- Hispano cannons may be finicky to use if you are not able to aim them well
- Due to aforementioned weapon disadvantages, proper trigger discipline, convergence, and knowing the effective cone of fire is key
- Wings overload quickly when turning at high speeds
- Most enemy contemporaries at the 2.3-3.3 matchmaking range can out-dive you.
- Low dive speed limit
- Poor roll rate, especially at high speed
- Poor high-altitude performance (compared to lower altitudes)
- Engines easily overheat
- The only position for flaps is in landing mode
Describe the history of the creation and combat usage of the aircraft in more detail than in the introduction. If the historical reference turns out to be too long, take it to a separate article, taking a link to the article about the vehicle and adding a block "/History" (example: https://wiki.warthunder.com/(Vehicle-name)/History) and add a link to it here using the
main template. Be sure to reference text and sources by using
<ref></ref>, as well as adding them at the end of the article with
<references />. This section may also include the vehicle's dev blog entry (if applicable) and the in-game encyclopedia description (under
=== In-game description ===, also if applicable).
The Supermarine Spitfire was a British fighter which served with various nations from the late 1930s up into the 1950s. It was a single-engine, all-metal, low-wing monoplane with retractable landing gear. Various modifications served as fighters, interceptors, high-altitude fighters, fighter-bombers and reconnaissance aircraft. A total of some 20,300 Spitfires of all types were built during the war, including two-seater trainers.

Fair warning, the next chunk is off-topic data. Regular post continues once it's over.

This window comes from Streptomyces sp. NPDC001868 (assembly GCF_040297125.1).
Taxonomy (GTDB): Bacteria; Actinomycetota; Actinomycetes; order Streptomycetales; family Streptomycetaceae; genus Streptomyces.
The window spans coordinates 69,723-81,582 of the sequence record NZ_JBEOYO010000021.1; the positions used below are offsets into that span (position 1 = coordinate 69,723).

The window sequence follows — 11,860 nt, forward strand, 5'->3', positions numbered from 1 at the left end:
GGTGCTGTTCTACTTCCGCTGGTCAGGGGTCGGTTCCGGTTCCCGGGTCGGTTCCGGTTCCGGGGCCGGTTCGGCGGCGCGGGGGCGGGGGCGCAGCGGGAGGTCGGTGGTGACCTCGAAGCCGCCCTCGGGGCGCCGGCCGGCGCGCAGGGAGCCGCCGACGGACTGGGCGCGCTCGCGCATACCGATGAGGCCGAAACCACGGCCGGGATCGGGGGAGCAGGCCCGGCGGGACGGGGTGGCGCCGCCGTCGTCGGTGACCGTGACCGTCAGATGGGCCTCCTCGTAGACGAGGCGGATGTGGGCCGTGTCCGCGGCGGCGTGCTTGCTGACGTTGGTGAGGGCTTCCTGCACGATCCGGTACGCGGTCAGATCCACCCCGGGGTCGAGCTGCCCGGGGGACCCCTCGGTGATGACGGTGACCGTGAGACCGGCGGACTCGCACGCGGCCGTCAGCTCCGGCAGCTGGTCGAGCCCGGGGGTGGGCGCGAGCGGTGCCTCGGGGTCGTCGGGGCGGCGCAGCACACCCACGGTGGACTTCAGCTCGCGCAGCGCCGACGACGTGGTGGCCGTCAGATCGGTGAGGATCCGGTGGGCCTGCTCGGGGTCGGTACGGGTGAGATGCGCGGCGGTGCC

In the summer of 1939, an early Spitfire Mk I was fitted with the new Rolls Royce Merlin XII engine, which had a higher output of 1175 HP and was fitted with a Coffman engine starter instead of the previous Merlin's electrical starter system. This, combined with the Rotol variable pitch propeller which had been used on many Spitfire Mk Is would now form the powerplant of the new Spitfire Mk II, although some production models used the De Havilland propeller. The Mk II was some 6-7 mph faster than the later Spitfire Mk I, but still slower than the original Spitfires before a series of modifications increased the aircraft's weight. As with the Mk I, the Spitfire Mk II was produced with either eight machine guns as the Spitfire Mk IIA, or two 20mm cannon and four machine guns as the Mk IIb. The earlier problems with cannon fitted to the Mk IB had now been solved by introducing a belt feed system to the weapon to replace the earlier drum, turning the cannon on its side and fitting a blister on the wing to house the new mechanism.
920 Spitfire Mk IIs entered service; 750 Mk IIA and 170 MK IIB, although fighters used in the air-sea rescue role were later designated Mk IIC. The Spitfire II quickly replaced the Spitfire I, with the older variant being relegated to use in Operational Training Units. By April 1941, RAF Fighter Command had completed re-equipping with the Mk II, although this too would soon be replaced by the Mk V.